Daily Bookmarks 06/26/2008

  • Small-scale study of cultural differences in an asynchronous learning environment, focusing on high and low context cultures. Includes a comparison of student perceptions of online learning based on their cultural background. High and low context learners both saw advantages to online learning, but their reasons differ.

    tags: diversity, e-learning, highered, asynchronous, research, context, communication

    • Because computer mediated communications is language (specifically, written
      word) dependant, it is subject to the constraints of low/high context cultural patterns [46]. As indicated earlier, the role of language is to carry meaning, and interpretation is an integral
      part of culture. Language is one means of establishing context among participants of a particular culture group. In low context cultures, language must be specific and well defined, to provide the contextual definition in which to interpret the communication. On the other hand, in a high context culture language may be vague, lacking the specificity of the low context
      culture, as the environment within which communication takes place clarifies the specific meaning of language [36, 41].
      Thus language plays a key role in the communication process. A key issue determining the success of computer mediated communication is the encoding/decoding by which that communication is done. Given that computer-mediated communication is a textual (electronic) rather than a visual (face-to-face) medium, meaning must be carried by the language itself rather than relying on the environmental context as the means of communication and/or interpretation. Given this relationship, because the language of communication is English,
      low context communication is presumed, thus perhaps disadvantaging those whose cultural background relies on high context communication.
    • Interestingly, low context participants concentrate on the participation environment,
      while high context participants concentrate on their individual work/effort and/or skills in the discussion.
    • Noticeably however, the responses indicate that cultural background directly influences
      the priority of perceived benefits received and challenges posed from the same asynchronous communication network. The perceptions are based on learning patterns which are developed as part of a participants’ ethnic/cultural development, and are potentially challenged by participation in an asynchronous communication network, which of itself is implicitly
      culturally based. Further, high context participants in an asynchronously delivered seminar, while assured of higher quality participation through an offline ability to infer meaning through low context communications, are at least initially more likely to be disadvantaged by technology differences as well as the communications norms implicit in their cultural background.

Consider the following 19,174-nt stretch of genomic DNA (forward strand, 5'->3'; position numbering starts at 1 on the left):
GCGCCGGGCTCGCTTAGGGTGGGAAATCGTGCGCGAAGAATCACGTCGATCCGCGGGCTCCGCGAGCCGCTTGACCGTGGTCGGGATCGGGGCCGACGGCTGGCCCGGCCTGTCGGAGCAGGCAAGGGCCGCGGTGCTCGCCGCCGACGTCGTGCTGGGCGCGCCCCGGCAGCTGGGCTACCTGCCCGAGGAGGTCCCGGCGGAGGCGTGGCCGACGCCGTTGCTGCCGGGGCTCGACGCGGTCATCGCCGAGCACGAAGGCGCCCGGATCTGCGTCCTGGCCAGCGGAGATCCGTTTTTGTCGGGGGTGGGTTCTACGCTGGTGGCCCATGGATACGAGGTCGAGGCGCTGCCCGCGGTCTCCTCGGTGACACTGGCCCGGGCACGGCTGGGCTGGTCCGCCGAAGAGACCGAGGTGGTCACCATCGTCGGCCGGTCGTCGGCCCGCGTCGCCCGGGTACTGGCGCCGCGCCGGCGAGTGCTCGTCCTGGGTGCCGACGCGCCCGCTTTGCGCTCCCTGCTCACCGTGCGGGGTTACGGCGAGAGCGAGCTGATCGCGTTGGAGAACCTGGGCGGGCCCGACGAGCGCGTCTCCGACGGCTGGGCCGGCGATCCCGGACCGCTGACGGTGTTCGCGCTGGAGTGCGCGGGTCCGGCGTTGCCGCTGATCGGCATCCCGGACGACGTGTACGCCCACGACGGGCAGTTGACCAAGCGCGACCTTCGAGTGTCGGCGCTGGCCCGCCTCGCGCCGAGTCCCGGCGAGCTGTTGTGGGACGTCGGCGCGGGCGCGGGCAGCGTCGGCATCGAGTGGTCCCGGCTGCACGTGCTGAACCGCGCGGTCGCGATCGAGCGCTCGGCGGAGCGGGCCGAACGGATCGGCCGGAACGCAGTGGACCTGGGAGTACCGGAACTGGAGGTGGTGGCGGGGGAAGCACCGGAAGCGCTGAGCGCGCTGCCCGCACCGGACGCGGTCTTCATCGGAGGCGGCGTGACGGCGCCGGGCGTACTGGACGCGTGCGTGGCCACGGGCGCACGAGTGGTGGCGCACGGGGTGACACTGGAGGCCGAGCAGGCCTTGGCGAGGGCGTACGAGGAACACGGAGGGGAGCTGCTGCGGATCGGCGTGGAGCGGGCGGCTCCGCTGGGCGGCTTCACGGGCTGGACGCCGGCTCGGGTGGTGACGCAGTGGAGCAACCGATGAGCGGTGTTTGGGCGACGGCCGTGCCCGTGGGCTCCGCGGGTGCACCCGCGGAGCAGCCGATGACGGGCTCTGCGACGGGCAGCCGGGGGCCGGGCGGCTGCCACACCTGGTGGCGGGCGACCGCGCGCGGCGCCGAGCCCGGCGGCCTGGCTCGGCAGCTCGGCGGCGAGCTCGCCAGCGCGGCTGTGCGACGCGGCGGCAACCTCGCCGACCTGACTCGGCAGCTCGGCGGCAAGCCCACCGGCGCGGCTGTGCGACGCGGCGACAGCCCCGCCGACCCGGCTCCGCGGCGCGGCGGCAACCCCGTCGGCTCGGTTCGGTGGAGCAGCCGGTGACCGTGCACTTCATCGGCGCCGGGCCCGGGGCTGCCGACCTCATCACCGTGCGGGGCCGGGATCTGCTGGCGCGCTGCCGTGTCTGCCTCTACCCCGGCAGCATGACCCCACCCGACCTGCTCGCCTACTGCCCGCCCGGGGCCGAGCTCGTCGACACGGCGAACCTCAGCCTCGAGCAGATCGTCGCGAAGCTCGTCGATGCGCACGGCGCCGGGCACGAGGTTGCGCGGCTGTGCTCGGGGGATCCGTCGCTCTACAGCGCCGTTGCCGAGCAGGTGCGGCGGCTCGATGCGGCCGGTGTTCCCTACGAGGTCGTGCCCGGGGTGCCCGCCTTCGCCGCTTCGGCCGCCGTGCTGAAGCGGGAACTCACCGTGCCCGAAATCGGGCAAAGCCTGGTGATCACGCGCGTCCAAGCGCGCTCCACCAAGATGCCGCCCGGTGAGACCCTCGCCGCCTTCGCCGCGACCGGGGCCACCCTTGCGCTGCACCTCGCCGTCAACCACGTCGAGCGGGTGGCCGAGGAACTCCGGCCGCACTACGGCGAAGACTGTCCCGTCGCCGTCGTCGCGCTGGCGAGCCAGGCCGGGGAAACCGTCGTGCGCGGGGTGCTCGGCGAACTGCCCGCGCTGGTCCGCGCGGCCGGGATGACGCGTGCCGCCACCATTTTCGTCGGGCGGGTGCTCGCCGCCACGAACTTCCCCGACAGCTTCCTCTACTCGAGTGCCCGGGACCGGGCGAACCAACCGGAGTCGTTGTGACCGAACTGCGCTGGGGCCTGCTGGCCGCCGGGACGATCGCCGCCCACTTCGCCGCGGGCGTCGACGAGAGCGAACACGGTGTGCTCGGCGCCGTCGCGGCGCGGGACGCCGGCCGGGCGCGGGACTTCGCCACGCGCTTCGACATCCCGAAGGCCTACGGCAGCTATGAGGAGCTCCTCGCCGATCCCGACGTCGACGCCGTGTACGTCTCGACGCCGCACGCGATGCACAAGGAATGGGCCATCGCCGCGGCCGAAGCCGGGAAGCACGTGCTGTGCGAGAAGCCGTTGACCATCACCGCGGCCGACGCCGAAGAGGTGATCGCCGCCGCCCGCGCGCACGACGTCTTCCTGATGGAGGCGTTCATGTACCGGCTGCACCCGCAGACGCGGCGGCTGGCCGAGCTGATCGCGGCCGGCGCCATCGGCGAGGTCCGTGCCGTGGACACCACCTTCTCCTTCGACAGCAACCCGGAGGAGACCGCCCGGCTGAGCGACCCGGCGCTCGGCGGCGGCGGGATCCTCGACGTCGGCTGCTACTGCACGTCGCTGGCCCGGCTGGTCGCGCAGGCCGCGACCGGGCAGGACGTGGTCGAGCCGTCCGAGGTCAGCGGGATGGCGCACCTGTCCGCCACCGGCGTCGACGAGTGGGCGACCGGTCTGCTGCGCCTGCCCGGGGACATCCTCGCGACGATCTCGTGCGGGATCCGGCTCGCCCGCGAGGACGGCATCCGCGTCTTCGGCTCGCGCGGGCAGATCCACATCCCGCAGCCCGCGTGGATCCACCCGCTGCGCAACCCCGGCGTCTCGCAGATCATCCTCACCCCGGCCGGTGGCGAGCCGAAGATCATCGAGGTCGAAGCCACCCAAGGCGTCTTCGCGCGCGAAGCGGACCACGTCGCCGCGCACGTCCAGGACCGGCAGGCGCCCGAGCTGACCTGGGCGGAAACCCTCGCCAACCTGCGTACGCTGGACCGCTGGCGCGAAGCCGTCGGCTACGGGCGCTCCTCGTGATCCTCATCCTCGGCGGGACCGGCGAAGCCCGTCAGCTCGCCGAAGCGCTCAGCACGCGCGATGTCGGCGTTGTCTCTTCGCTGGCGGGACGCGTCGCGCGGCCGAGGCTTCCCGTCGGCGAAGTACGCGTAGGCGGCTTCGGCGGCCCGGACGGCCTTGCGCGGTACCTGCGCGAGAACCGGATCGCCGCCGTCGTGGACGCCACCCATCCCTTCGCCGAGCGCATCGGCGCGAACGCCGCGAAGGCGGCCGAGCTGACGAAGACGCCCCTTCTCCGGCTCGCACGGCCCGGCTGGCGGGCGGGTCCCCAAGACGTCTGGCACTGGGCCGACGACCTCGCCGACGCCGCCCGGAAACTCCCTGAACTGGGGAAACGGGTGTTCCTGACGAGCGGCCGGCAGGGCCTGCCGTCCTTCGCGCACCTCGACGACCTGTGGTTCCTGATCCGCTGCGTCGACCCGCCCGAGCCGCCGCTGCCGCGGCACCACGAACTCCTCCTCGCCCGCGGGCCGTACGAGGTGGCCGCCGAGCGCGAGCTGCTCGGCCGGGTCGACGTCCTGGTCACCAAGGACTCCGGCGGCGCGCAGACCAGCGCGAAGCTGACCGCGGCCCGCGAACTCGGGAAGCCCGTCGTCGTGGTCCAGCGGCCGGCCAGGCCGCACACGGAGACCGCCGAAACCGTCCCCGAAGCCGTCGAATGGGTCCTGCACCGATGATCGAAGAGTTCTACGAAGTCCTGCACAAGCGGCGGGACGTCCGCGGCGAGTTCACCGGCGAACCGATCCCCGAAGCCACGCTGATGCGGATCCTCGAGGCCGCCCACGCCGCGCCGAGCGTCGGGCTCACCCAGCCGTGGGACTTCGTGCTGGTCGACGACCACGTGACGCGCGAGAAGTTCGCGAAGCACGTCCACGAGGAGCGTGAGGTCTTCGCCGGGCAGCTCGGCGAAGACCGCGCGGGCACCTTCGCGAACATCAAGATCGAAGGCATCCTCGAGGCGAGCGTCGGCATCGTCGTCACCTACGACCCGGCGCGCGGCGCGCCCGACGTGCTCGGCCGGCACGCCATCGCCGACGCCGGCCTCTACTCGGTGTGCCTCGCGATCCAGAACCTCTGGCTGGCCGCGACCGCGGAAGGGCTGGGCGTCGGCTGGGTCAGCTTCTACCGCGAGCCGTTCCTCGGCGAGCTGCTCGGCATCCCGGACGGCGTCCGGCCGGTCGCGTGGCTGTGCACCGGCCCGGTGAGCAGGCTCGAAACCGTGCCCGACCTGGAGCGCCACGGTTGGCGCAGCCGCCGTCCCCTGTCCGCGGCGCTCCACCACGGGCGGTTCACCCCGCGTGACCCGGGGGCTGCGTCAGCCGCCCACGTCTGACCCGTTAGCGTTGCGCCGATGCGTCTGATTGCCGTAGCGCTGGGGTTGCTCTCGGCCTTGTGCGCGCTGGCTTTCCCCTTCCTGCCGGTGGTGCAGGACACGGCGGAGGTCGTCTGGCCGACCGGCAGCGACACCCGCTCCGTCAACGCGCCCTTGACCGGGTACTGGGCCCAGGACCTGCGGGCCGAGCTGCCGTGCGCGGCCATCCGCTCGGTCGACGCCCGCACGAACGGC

• 22-page article on designing for diversity in online learning. Examines how cultural differences can affect learning and shares culturally inclusive instructional design models. Table 1 on page 6 compares high-context and low-context learning (such as how formal student-teacher relationships are).

    tags: e-learning, highered, diversity, communication, community, context, instructionaldesign

  • The author argues that constructivist learning environments where multiple perspectives are respected and there is no single “right “answer” are better for encouraging diversity. The ideas for instructional design for diversity are more theory-based than practice-based, but this has some interesting concepts.

    “The major advantage of this learning model is that one of its key design goals is to encourage students to bring multiple perspectives to questions/cases/problems/issues and projects as part of their learning. This approach to learning views diversity as a strength to be exploited rather than a problem to be solved.”

    tags: diversity, e-learning, constructivism, instructionaldesign, highered

  • 7-minute video by Kim Cofino introducing their 21st century literacy program at the International School Bangkok. Shows the library/learning hub setup and technology available, as well as explaining the literacy model they uese.

    tags: 21stcenturyskills, education, k-12, technology, digitalliteracy

  • Wiki for the 21st century literacy efforts at the International School Bangkok, where Kim Cofino works. Their 21st century literacy framework focuses around three major areas: learning, communication & creation, and global collaboration.

    tags: 21stcenturyskills, k-12, education, learning, communication, collaboration

What do you think?

Fill in your details below or click an icon to log in:

WordPress.com Logo

You are commenting using your WordPress.com account. Log Out / Change )

Twitter picture

You are commenting using your Twitter account. Log Out / Change )

Facebook photo

You are commenting using your Facebook account. Log Out / Change )

Google+ photo

You are commenting using your Google+ account. Log Out / Change )

Connecting to %s